Confirm Action

Are you sure you wish to do this?

Confirm Cancel
Member Login
Site Notices
1/25/2018 7:38:29 AM
Posted: 6/5/2003 5:49:00 PM EST
Hello all,
I recently got this Charter Arms .38 special Undercover for a gift. I know nothing about it. I'm thinking about using it for a carry. Any thoughts about that? anything about the reliablity of this revolver? anything at all would be of great help
Also, can i fire .357 magnum rounds through this safely?
Thanks alot
Link Posted: 6/5/2003 7:06:27 PM EST
The Charter Arms Undercover is smaller than the J frame S&W and was priced lower as well. I believe they went out of business some years back but might have been recently resurrected.

Its a very concealable weapon, but with a grip many feel is uncomfortably small.

I'm not sure if the Undercover was +P rated and certainly not designed to fire .357 even if you could get the cylinder closed.
Link Posted: 6/5/2003 10:02:49 PM EST
If it is marked .38 Special , than NO you cannot fire .357 thru it ...

You can fire .38 thru a .357 , not the other way around

Link Posted: 6/6/2003 2:53:47 AM EST
If it is a Charter Arms it is a good gun, if it is a Charter 2000 revolver it is ok. IMO
Link Posted: 6/6/2003 3:19:46 AM EST
[Last Edit: 6/6/2003 3:22:15 AM EST by RAMBOSKY]
I owned a Charter Arms .38 spl back in the 60's. It was not rated for +P ammo but it was a good gun.

The new Charter 2000 that I've seen at the local gun shops are too "loose" for my taste. Barrel/cylinder lockup isn't up to my standards.

For the money and type of weapon I'd get a Rossi or Tarus .357 snub.

I use to carry a S&W model 36 Chief Special that I have since given to my wife. The prices on new ones are too high.

But since it was a gift then you're ahead of the game.
Link Posted: 6/6/2003 6:45:13 AM EST
Good gun, use standard pressure loads, all should be well. I liked the sight picture on those Charters way better than the more expensive S&W chief.
Do not remove the front crane screw as (if memory serves me) a little nylon washer lives in there that becomes deformed and cannot be reused or easily replaced.
Reassembly without it causes the cylinder to bind.
The only reason I bring it up, there are some who like to disassemble an arm to see what "makes it tick"...not saying you would.
Those were advertised as having an unbreakable beryllium copper firing pin, back in their heyday.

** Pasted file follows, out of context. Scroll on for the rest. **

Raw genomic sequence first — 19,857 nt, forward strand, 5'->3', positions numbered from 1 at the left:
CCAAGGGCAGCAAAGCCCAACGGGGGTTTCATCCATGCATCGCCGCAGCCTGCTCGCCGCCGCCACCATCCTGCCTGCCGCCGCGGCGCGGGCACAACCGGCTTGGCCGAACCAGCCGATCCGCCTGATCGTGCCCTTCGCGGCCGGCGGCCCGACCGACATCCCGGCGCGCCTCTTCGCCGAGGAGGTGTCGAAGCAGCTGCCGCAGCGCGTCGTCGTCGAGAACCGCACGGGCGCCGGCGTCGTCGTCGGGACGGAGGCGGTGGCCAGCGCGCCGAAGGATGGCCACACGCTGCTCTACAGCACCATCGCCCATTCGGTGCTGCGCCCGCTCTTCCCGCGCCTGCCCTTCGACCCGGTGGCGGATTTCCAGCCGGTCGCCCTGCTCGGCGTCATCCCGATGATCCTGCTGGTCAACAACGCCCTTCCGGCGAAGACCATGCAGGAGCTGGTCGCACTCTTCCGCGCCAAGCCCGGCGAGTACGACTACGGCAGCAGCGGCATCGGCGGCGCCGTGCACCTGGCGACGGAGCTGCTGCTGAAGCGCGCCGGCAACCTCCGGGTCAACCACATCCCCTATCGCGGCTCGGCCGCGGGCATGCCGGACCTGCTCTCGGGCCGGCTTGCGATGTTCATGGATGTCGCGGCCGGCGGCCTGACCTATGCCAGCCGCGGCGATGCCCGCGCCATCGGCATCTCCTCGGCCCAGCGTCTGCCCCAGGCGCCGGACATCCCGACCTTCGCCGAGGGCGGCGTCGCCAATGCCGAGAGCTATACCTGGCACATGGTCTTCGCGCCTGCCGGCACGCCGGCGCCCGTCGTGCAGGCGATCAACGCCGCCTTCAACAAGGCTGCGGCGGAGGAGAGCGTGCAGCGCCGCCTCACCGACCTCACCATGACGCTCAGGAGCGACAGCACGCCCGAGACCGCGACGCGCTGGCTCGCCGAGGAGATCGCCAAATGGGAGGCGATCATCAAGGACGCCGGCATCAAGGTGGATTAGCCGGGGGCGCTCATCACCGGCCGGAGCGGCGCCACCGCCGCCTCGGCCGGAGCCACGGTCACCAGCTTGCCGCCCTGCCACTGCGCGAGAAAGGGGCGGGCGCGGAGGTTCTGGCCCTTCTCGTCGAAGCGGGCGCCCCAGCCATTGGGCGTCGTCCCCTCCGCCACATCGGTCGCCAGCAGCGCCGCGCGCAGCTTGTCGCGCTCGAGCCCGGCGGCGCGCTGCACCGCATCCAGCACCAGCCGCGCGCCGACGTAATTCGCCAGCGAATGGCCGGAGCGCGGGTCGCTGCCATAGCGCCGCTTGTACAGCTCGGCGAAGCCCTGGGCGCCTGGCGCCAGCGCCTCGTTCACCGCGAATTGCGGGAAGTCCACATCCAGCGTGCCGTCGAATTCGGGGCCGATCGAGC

Good gift, I shoulda kept all mine, especially the .44 Bulldogs.
Link Posted: 6/6/2003 7:53:50 AM EST
That was the best gun they made the 3" 44 spec bulldog.
Link Posted: 6/6/2003 8:46:23 AM EST

Originally Posted By cyanide:
That was the best gun they made the 3" 44 spec bulldog.

Agreed. I'll own one someday. I don't own a 44SPL yet so thats reason enough.
Link Posted: 6/6/2003 7:13:43 PM EST
I have a Charter 2000 Bulldog, and it serves its purpose very well for the price. Depending on your choice of holster, you'll probably need to smooth the corners of the hammer and front sight with a file to make it less painful to carry. I don't know abou the Undercover, but the grips on my Bulldog kinda suck... I think Pachmayr is the only one to make replacements.

If yours is stainless, the finish will start to darken a little with carry. Not quite rust, but not bright stainless anymore. For the price and purpose of the gun, I'm not complaining at all.

As an aside, mine is actually pretty darned accurate when I fire it with the hammer cocked, and yours will probably be the same.
Link Posted: 6/6/2003 8:27:46 PM EST

Originally Posted By anothergene:
...Those were advertised as having an unbreakable beryllium copper firing pin, back in their heyday...

Ok, this is exactly what my undercover looks like, do you know if it belongs amongst the ones with the beryllium copper firing pin?


Link Posted: 6/7/2003 2:31:07 PM EST
Sorry, I couldn't open that link, Lockedon, but I know what they look like anyway.
Chances are, if it was made in Stratford Conn., it has that firing pin.
If it's a Charco manufactured gun, I don't know because I have heard beryllium causes health problems...not the firing pin so much as the process to make it.
Chronic berylliun disease, caused by high levels of beryllium...irreversable and sometimes fatal scarring of the lungs may have been enough reason to discontinue manufacture of this type of firing pin, I would think.
Link Posted: 6/7/2003 2:45:38 PM EST
[Last Edit: 6/7/2003 2:52:57 PM EST by BallisticTip]
Good guns.


Bulldog .44 SPL
Top Top